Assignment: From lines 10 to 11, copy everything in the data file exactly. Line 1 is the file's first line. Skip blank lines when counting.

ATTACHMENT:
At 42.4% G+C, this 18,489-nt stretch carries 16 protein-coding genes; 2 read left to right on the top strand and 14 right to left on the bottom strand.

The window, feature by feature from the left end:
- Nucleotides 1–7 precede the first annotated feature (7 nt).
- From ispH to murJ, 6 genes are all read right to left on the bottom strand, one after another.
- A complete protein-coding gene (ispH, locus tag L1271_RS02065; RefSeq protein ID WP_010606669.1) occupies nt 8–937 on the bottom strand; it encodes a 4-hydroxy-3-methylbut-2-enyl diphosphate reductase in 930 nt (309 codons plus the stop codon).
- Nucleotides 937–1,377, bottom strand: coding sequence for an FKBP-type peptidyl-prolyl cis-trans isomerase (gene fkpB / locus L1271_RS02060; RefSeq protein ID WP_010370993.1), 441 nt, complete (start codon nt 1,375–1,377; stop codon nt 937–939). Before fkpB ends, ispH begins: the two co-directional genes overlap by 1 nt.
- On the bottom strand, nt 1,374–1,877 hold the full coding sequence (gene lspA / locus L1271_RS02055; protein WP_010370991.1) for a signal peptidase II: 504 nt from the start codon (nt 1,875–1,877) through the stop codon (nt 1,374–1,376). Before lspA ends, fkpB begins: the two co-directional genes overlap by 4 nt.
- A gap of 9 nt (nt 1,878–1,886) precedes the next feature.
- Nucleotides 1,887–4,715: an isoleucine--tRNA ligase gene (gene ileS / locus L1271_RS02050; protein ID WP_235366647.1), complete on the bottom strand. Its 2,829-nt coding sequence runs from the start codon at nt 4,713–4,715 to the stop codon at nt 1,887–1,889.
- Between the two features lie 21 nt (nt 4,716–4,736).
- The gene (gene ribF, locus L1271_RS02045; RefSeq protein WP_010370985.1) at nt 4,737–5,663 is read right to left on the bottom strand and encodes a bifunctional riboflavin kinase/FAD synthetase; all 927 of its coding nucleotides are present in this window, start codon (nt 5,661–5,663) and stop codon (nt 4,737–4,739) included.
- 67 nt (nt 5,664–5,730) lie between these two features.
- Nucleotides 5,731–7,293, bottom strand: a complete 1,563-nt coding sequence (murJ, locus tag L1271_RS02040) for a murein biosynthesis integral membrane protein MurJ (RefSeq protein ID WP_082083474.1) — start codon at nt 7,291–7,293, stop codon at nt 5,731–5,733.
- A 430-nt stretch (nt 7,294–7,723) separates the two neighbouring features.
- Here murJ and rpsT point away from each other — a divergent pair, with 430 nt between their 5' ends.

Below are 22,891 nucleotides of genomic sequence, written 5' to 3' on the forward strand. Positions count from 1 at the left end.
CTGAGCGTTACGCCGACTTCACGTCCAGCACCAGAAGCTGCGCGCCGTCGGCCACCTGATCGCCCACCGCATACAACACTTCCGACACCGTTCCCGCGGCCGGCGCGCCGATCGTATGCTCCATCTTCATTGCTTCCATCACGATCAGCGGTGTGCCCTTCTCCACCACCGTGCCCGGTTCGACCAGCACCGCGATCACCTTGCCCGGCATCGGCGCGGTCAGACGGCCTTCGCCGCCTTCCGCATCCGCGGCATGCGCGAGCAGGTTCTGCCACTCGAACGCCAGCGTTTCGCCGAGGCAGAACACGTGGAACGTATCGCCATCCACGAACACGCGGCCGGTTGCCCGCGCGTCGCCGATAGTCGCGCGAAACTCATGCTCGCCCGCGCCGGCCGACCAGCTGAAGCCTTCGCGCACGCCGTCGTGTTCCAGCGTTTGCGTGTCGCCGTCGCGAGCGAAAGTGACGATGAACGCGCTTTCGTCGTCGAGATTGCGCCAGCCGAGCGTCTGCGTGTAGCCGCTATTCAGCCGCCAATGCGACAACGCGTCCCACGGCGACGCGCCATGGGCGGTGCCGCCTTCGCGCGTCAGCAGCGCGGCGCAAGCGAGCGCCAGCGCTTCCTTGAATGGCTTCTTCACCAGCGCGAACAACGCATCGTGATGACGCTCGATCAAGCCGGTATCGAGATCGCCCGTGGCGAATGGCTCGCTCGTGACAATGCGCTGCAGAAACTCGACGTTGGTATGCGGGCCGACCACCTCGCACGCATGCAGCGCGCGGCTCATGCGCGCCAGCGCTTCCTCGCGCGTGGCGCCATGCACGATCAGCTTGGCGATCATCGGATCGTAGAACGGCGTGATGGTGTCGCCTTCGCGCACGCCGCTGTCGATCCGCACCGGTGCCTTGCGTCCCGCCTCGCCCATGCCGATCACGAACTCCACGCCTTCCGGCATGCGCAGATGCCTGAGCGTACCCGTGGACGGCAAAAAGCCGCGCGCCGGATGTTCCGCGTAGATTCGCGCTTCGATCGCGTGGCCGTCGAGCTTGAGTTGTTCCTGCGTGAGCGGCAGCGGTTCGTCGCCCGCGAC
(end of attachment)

- Between the two features lie 21 nt (nt 4,716–4,736).
- The gene (gene ribF, locus L1271_RS02045; RefSeq protein WP_010370985.1) at nt 4,737–5,663 is read right to left on the bottom strand and encodes a bifunctional riboflavin kinase/FAD synthetase; all 927 of its coding nucleotides are present in this window, start codon (nt 5,661–5,663) and stop codon (nt 4,737–4,739) included.